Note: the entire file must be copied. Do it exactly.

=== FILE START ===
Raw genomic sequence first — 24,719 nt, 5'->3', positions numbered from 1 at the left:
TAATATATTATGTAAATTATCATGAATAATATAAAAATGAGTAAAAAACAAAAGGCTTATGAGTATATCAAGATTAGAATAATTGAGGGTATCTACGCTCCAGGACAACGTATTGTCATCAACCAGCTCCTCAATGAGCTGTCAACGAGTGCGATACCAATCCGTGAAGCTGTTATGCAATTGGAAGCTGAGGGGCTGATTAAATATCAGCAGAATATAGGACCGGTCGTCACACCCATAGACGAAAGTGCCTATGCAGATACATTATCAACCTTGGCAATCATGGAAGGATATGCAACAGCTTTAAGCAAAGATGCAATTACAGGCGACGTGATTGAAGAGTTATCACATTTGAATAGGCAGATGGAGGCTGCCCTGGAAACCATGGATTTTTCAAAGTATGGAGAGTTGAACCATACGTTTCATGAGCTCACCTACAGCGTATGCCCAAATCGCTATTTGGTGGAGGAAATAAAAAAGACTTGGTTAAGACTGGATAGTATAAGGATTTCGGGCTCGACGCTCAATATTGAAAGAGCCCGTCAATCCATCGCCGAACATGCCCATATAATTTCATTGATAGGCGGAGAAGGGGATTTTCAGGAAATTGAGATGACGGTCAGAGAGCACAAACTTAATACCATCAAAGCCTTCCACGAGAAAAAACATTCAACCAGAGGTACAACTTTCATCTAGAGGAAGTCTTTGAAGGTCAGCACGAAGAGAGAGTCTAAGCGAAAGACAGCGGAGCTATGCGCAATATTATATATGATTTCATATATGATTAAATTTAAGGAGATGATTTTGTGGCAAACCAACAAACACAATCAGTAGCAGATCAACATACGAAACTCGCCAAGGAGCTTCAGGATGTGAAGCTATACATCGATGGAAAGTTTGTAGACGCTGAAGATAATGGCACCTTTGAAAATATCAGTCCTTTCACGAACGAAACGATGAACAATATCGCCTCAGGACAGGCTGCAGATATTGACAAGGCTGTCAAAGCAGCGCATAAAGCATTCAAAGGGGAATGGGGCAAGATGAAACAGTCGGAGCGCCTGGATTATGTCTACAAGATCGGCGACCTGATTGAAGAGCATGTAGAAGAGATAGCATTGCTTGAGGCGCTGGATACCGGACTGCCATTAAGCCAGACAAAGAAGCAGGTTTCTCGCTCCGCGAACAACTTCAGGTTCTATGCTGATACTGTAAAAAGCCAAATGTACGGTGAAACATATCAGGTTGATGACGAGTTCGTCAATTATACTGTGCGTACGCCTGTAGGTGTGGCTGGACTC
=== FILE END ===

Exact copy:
Raw genomic sequence first — 24,719 nt, 5'->3', positions numbered from 1 at the left:
TAATATATTATGTAAATTATCATGAATAATATAAAAATGAGTAAAAAACAAAAGGCTTATGAGTATATCAAGATTAGAATAATTGAGGGTATCTACGCTCCAGGACAACGTATTGTCATCAACCAGCTCCTCAATGAGCTGTCAACGAGTGCGATACCAATCCGTGAAGCTGTTATGCAATTGGAAGCTGAGGGGCTGATTAAATATCAGCAGAATATAGGACCGGTCGTCACACCCATAGACGAAAGTGCCTATGCAGATACATTATCAACCTTGGCAATCATGGAAGGATATGCAACAGCTTTAAGCAAAGATGCAATTACAGGCGACGTGATTGAAGAGTTATCACATTTGAATAGGCAGATGGAGGCTGCCCTGGAAACCATGGATTTTTCAAAGTATGGAGAGTTGAACCATACGTTTCATGAGCTCACCTACAGCGTATGCCCAAATCGCTATTTGGTGGAGGAAATAAAAAAGACTTGGTTAAGACTGGATAGTATAAGGATTTCGGGCTCGACGCTCAATATTGAAAGAGCCCGTCAATCCATCGCCGAACATGCCCATATAATTTCATTGATAGGCGGAGAAGGGGATTTTCAGGAAATTGAGATGACGGTCAGAGAGCACAAACTTAATACCATCAAAGCCTTCCACGAGAAAAAACATTCAACCAGAGGTACAACTTTCATCTAGAGGAAGTCTTTGAAGGTCAGCACGAAGAGAGAGTCTAAGCGAAAGACAGCGGAGCTATGCGCAATATTATATATGATTTCATATATGATTAAATTTAAGGAGATGATTTTGTGGCAAACCAACAAACACAATCAGTAGCAGATCAACATACGAAACTCGCCAAGGAGCTTCAGGATGTGAAGCTATACATCGATGGAAAGTTTGTAGACGCTGAAGATAATGGCACCTTTGAAAATATCAGTCCTTTCACGAACGAAACGATGAACAATATCGCCTCAGGACAGGCTGCAGATATTGACAAGGCTGTCAAAGCAGCGCATAAAGCATTCAAAGGGGAATGGGGCAAGATGAAACAGTCGGAGCGCCTGGATTATGTCTACAAGATCGGCGACCTGATTGAAGAGCATGTAGAAGAGATAGCATTGCTTGAGGCGCTGGATACCGGACTGCCATTAAGCCAGACAAAGAAGCAGGTTTCTCGCTCCGCGAACAACTTCAGGTTCTATGCTGATACTGTAAAAAGCCAAATGTACGGTGAAACATATCAGGTTGATGACGAGTTCGTCAATTATACTGTGCGTACGCCTGTAGGTGTGGCTGGACTC